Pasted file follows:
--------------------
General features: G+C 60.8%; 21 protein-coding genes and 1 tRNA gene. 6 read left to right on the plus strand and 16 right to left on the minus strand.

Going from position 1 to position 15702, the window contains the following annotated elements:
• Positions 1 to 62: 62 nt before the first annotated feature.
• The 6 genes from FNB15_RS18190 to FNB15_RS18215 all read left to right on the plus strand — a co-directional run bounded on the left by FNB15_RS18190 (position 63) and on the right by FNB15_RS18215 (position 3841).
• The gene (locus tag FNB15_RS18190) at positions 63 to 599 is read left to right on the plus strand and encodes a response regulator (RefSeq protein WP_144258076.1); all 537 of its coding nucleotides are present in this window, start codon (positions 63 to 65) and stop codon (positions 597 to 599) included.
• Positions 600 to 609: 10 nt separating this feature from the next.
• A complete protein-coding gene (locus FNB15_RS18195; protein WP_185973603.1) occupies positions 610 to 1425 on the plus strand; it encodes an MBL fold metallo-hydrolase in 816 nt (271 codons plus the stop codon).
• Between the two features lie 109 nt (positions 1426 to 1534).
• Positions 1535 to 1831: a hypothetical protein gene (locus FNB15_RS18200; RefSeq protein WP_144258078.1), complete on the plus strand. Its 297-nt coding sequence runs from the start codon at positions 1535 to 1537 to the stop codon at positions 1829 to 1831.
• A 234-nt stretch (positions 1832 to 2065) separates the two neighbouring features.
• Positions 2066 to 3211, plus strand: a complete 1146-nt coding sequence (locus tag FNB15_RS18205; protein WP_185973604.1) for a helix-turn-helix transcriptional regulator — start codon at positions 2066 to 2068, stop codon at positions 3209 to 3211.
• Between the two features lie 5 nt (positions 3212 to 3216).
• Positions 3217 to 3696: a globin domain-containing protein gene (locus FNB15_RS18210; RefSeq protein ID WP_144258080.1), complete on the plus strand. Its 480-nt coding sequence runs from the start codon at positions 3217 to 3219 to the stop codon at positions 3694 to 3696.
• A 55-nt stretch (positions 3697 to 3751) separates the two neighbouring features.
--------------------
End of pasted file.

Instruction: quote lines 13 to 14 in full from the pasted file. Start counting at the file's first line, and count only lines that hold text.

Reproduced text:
• Positions 3217 to 3696: a globin domain-containing protein gene (locus FNB15_RS18210; RefSeq protein ID WP_144258080.1), complete on the plus strand. Its 480-nt coding sequence runs from the start codon at positions 3217 to 3219 to the stop codon at positions 3694 to 3696.
• A 55-nt stretch (positions 3697 to 3751) separates the two neighbouring features.